Apple messed with a cardinal rule of industrial design when it made the iPhone 6. The glassy screen, 5.5 inches on the diagonal, was too large for people with small hands to reach the top. To compensate, the company introduced Reachability—a quick double tap of the home button that shifts the screen’s apps downward two inches, into the range of tiny hands.
The feature wasn’t so much a salve for ergonomic oversight as it was an acknowledgement of an unfortunate truth: When building something for millions of people, one size can’t fit all. “The double tap is the most obvious human factors workaround,” says Luke Westra, a designer at Chicago design studio.
When Westra talks about human factors, he’s referring to a field of design concerned primarily with how people’s bodies interact with their physical environments, also known as ergonomics. All good designers think about human factors when developing a product. Those that don’t end up with stools too short for the table or office chairs that give employees back aches.
Steve Jobs and Jony Ive used computers and CAD software to shape the final form of the iPhone, but decades before the smartphone hit the market, designers relied on an analog tool to help them better understand the human body. This tool, called, was a set of nine rotating disks filled with more than 60,000 data points. Spin the selector in any direction and a series of numbers align in the windows to show you the correct measurement values for the subject you happened to be designing for.
During the ‘70s and ‘80s, industrial designers used the reference tool as a cheat sheet to get quick data points. But after MIT Press stopped printing them in the mid 1980s, they became something of a collectors item, selling for upwards of $2,000 on eBay. Now Humanscale is back thanks to Westra and a team at IA Collaborative’s Venture arm, who areof the classic design tool for $79 per print or $199 for the complete set.
Humanscale was the product of Henry Dreyfuss & Associates (HDA), the design firm behind iconic objects like the Honeywell thermostat and Bell’s tabletop telephone. Its founder, Henry Dreyfuss, was an early champion of ergonomic design, and his studio approached its practice like a science. Form followed function, and function followed data. Lots and lots of data.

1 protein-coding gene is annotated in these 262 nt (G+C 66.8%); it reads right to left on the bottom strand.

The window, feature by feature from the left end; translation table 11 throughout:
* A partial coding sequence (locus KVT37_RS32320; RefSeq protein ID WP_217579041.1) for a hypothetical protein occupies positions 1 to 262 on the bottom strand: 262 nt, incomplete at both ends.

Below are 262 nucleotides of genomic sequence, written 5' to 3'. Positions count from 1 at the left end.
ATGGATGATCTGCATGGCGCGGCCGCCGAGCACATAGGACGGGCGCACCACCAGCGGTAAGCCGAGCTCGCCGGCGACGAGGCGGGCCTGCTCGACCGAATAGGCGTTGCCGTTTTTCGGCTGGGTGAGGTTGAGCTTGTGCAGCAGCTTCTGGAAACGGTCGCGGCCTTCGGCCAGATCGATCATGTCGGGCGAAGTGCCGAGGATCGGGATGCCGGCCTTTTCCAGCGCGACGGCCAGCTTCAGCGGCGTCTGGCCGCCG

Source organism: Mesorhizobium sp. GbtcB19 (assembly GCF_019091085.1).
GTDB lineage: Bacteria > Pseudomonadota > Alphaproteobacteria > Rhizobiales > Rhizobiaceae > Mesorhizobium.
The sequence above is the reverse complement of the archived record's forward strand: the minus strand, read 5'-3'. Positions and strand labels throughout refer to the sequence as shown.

No product was made without first consulting a laundry list of bodily statistics—things like average height, arm span, sitting hip width, and viewing angle from a desk. “The big problem back then was that data wasn’t necessary in a nice, easily usable form,” says Bill Crookes, who worked at HDA from the early ‘70s until its closing in the early 2000.
Data existed, but in piecemeal. If you wanted to know the dimensions of the average North American man’s leg, you could reference military records. If you wanted to know the maximum decibel comfortable to the human ear, you could look up statistics from the EPA. One of the firm’s partners, Niels Diffrient, was determined to consolidate this ergonomic data into a single, easy-to-use tool that designers could bring with them into the field.
Diffrient and his team, including Crookes, spent years tediously gathering human engineering data. They learned, for example, that the average height of a fedora was 2 inches—important when taking door measurements into consideration. They combed official sources for information on the height of wheelchair-bound men and women. They measured the differences in gripping posture when holding a cylinder, ball, or pencil, and then organized all of this data onto Humanscale’s themed disks. “They laid out every little bit of info on these tools by hand with a square triangle and a compass on a drafting table,” says Nathan Ritter, a design researcher at IA Collaborative.
Illustrations on the front and back of the disks showed humans and their body parts in various positions, with arrows annotating dozens of measurement points. Rotating the disks filtered the data sets so you could see information specific to women, men, and children at their various percentiles.
Humanscale was a masterpiece of information design, and arguably one of the first interactive data visualizations. It’s a relic, but it’s also regarded among industrial designers as the gold standard of human engineering statistics. Today, the disks have been replaced by more technologically advanced tools, like proprietary digital ergonomics databases that design firms can license for thousands of dollars.
For IA Collaborative, letting the Humanscale disks fade into obscurity would have been a missed opportunity. “They’re still just as relevant today as when they were just launched,” Ritter says. The designers are starting with reissuing the original disks and books, but eventually they plan to digitize the information and create an interactive interface for the data. They figure most designers could use an easy tool for making their designs be more about the people they’re designing for. “You can design anything in the vacuum,” Westra says. “But if you’re not considering the people who are going to use it, they’re not going to have a great experience.”